Jacques Frémin

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Jacques Frémin (12 March 1628, Reims – 2 July 1691, Quebec) was a French Jesuit missionary to Canada.

Life[edit]

He entered the Society of Jesus in 1646 and in 1655 set out for the Onondaga mission in Canada. He devoted the rest of his life to evangelization.

At the invitation of a Cayuga chieftain he set out, in 1666, for Lake Tiohero, near the present Cayuga, but his stay there was of short duration. The next year he was sent to revive the mission founded by Father Jogues among the Mohawk Nation and, on his way, instituted the first Catholic settlement in Vermont, on Isle La Motte. Arriving at Tinnontoguen, the Mohawk capital, he acquired the language and won respect. His chief work seems to have been to attend to the Huron captives who were already Christianized.

In October, 1668, Frémin proceeded to the Seneca Indian country, but the war then being waged with the Ottawa and the Susquehanna prevented many conversions. In August, 1669, he left for Onondaga to preside at a general meeting of the missionary priests, but shortly returned to Gannougare to resume his work among the captive Huron.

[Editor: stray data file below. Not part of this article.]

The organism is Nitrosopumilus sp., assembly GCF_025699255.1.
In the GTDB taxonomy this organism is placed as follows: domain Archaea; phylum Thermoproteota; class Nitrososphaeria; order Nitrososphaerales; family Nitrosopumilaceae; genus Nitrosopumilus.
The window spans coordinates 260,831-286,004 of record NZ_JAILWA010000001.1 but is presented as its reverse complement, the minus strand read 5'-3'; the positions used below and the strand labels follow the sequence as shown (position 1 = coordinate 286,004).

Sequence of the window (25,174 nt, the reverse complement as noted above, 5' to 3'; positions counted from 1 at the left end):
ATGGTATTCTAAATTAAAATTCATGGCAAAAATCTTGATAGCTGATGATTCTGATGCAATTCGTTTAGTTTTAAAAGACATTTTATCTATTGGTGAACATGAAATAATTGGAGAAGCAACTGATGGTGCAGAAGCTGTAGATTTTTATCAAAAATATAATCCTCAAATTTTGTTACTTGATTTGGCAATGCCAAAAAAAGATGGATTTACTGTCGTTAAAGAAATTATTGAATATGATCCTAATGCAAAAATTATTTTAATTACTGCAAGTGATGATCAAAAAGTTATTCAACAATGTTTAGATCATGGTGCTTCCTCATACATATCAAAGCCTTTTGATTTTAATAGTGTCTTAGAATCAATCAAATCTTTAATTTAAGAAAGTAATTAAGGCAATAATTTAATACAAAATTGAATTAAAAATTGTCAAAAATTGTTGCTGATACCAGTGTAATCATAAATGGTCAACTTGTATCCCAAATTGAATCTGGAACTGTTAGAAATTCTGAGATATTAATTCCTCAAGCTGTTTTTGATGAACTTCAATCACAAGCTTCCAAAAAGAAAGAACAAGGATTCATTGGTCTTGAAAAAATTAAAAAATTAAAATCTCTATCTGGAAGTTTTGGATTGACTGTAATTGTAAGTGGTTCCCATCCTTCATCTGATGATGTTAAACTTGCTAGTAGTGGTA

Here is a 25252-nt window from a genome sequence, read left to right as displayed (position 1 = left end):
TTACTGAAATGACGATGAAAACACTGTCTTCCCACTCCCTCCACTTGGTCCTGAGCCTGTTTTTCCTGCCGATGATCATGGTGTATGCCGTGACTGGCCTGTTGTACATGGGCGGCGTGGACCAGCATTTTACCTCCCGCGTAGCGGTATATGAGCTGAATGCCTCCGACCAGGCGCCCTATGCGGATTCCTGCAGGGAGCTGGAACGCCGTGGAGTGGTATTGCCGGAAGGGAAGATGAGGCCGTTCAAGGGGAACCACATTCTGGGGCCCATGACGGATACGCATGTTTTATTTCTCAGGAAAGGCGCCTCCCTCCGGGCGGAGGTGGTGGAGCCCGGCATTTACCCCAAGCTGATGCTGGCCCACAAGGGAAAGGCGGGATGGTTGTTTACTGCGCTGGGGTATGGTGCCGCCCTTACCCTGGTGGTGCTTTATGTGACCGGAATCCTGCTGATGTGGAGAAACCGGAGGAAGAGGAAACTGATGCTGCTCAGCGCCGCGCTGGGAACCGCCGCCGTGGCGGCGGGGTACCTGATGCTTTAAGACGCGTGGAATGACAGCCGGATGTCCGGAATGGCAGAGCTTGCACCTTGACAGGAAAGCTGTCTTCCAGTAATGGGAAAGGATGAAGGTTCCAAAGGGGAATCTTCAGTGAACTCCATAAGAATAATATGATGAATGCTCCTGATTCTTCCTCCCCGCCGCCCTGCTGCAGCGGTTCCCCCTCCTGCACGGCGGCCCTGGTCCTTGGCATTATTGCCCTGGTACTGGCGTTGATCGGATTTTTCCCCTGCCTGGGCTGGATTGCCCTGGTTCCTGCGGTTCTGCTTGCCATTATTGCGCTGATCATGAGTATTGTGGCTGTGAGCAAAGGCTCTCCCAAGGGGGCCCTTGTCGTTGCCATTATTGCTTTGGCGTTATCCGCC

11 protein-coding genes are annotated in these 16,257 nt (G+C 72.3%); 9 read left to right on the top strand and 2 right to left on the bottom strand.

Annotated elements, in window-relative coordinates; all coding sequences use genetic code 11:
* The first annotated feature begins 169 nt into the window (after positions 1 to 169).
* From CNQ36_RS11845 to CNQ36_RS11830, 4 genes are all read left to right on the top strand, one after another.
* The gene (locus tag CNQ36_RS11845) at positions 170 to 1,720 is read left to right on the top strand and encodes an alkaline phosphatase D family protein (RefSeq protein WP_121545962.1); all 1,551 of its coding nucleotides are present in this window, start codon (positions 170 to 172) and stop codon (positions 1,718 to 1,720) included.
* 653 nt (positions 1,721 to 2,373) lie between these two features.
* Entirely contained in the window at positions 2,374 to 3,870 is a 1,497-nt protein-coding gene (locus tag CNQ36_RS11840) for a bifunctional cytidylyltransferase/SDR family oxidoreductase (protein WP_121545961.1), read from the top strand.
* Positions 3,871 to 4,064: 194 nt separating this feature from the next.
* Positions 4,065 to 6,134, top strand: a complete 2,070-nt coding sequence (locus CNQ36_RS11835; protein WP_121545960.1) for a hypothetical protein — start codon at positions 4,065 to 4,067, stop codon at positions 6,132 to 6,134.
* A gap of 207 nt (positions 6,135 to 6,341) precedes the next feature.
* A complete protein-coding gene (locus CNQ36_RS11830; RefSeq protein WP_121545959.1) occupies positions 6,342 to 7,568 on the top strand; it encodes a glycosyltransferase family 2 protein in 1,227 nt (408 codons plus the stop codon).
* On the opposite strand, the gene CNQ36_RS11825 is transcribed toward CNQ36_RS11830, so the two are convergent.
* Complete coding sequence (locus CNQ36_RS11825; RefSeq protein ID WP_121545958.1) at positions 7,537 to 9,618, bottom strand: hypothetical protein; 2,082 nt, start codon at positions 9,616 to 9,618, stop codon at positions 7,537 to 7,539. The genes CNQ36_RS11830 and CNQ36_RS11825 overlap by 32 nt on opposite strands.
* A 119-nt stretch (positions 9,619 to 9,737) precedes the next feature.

The high repute he had gained among the various tribes was responsible for his recall, in 1670, to take charge of La Prairie, the Christian settlement near Montreal where the converted Indians had been gathered, and it was he who placed this refuge on a solid footing and eliminated the liquor traffic. From that time on, with the exception of several voyages to France in the interest of the mission, he devoted himself exclusively to the work of preserving in the Catholic faith those Indians who had been baptized.

External links[edit]

References[edit]

Attribution
  •  This article incorporates text from a publication now in the public domainHerbermann, Charles, ed. (1913). "James Fremin". Catholic Encyclopedia. Robert Appleton Company.  The entry cites:
    • Campbell, Pioneer Priests of North America (New York, 1908);
    • Jesuit Relations;
    • Holmes in Handbook of American Indians, s.v. Caughnawaga (Washington, 1907)